Gioia's Deli In St. Louis Is Famous For Its Hot Salami

Stroll the streets of The Hill in St. Louis, Missouri, and you'll find several dozen restaurants and markets touting traditional Italian fare attracting epicureans from near and far. Founded by Italian immigrants in the early 1800s, the Little Italy status eventually stuck thanks to neighbors like Challie Gioia. He founded his Italian Market on The Hill in 1918, where current co-owner Alex Donley told the James Beard Foundation they've continued Challie's legacy in that exact same space. On any given day, you'll find diehards lined out the door of Gioia's Deli for good reason — the hot salami sandwich.

Donely told Tasting Table in an interview that only a handful of people have made the hot salami, including himself, who is the only one currently sourcing and blending the secret ingredients kept under lock and key within an old safe sitting amongst the throngs of customers. Donley has made the sandwich since he was eight years old and says, "When I was a kid I received a very serious talking to from my mom, Cathy Donley, owner for 40 years, for giving away a little too many secrets to a customer who was asking about the hot salami." But, if you think, "What's the big deal? It's just a sandwich?" it just takes one bite to understand there's more to this story.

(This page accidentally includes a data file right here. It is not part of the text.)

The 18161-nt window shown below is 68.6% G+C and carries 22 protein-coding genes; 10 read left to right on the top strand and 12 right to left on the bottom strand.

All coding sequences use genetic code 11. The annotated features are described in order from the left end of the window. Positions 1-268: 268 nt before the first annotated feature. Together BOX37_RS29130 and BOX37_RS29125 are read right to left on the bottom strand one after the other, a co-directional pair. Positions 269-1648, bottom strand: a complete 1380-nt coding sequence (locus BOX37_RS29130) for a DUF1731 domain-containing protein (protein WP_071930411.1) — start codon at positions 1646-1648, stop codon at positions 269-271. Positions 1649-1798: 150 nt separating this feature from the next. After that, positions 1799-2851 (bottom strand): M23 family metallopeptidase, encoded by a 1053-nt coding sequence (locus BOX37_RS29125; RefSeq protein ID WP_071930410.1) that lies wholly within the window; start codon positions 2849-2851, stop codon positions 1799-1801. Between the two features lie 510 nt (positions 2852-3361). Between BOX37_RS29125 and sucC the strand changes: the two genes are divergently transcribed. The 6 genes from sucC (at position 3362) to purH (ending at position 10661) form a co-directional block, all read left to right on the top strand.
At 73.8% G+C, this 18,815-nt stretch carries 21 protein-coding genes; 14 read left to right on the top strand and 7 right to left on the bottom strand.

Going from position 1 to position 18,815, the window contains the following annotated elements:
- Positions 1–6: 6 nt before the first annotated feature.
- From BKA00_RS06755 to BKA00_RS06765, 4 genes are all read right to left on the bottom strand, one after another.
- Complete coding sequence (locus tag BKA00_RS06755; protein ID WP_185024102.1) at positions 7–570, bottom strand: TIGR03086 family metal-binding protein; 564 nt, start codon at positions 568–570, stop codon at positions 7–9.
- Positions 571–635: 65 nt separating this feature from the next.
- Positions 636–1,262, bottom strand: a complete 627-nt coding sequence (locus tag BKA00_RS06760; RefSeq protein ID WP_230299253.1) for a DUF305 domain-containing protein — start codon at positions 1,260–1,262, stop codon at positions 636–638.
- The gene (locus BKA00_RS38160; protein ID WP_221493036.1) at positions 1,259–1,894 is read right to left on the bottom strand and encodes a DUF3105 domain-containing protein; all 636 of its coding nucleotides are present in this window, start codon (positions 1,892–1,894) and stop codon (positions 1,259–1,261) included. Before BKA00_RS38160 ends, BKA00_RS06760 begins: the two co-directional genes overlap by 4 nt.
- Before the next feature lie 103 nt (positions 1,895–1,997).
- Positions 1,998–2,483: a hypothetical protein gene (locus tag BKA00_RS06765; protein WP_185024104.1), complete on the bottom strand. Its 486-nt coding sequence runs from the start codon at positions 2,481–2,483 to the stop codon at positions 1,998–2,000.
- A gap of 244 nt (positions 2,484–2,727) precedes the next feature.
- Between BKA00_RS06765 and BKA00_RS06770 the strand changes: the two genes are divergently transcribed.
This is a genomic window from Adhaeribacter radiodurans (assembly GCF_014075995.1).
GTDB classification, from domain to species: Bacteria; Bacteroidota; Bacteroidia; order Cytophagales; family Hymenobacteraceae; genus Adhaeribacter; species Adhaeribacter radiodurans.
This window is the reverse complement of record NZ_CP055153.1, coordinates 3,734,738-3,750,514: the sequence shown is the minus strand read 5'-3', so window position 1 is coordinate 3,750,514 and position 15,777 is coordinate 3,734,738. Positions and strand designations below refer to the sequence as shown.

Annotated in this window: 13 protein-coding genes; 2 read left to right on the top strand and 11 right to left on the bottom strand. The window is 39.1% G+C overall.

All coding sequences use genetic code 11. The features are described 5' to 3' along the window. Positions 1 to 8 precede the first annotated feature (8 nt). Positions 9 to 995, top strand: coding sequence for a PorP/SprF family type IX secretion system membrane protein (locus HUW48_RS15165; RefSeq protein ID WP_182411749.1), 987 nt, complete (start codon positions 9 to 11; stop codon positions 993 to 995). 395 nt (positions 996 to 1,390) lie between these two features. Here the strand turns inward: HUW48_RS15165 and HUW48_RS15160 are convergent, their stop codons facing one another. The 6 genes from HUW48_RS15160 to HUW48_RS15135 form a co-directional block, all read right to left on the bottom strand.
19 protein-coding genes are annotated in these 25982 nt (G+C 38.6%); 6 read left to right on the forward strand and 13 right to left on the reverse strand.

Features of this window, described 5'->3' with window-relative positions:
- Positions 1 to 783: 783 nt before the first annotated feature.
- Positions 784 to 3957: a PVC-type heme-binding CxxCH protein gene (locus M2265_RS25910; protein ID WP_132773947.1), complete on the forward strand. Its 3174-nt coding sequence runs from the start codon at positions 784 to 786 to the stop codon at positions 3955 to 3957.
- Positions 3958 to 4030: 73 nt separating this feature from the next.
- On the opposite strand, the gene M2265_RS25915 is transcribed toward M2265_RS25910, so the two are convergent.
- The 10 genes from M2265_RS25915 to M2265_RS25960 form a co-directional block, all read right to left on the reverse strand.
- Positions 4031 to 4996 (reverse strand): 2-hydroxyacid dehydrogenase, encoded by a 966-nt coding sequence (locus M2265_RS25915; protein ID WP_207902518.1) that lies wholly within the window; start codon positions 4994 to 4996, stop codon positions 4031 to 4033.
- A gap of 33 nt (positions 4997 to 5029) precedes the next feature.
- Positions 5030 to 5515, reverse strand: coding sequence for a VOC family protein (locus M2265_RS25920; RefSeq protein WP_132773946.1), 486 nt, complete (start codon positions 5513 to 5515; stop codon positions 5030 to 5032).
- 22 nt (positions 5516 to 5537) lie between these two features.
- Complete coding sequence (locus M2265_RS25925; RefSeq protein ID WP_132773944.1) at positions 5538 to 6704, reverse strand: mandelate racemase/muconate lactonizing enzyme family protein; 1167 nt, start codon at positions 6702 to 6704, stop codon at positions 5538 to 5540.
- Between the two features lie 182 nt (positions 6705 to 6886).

The hot secret

Processed fresh from beef and pork, Donley told Tasting Table they never freeze the salame de testa and never let it cool. Sliced thick and topped with provolone cheese on freshly baked Italian bread, the hot salami sandwich comes complete with your choice of toppings. "All of these one-hundred-plus-year-old practices that have been perfected over time has created a product that is synonymous with St. Louis," he said.

From Food Network to James Beard Foundation, the sandwich has garnered notoriety. "We had no idea it was coming out," Donley told KSDK News of Food Network's Best Sandwiches in America recognition among the likes of Bouchon Bakery and Katz's Deli. Still, he told Tasting Table, "Winning a James Beard and all the other amazing national and local awards does not change the fact that our sole purpose is to serve our customers as fast and friendly as possible so they can get back to work in a timely manner." He says this is the soul of Gioia's, who sees about 900 people daily, even though the deli only has 10 seats.

Serving about 3000 pounds of salami weekly across seven menu items, by far none other compares to the hot salami sandwich, according to Donley. When it comes to the recognition, he told Tasting Table, "My goal with Gioia's is for it to thrive another 100 years so my children can be stopped in the grocery store to be complimented for their great sandwiches."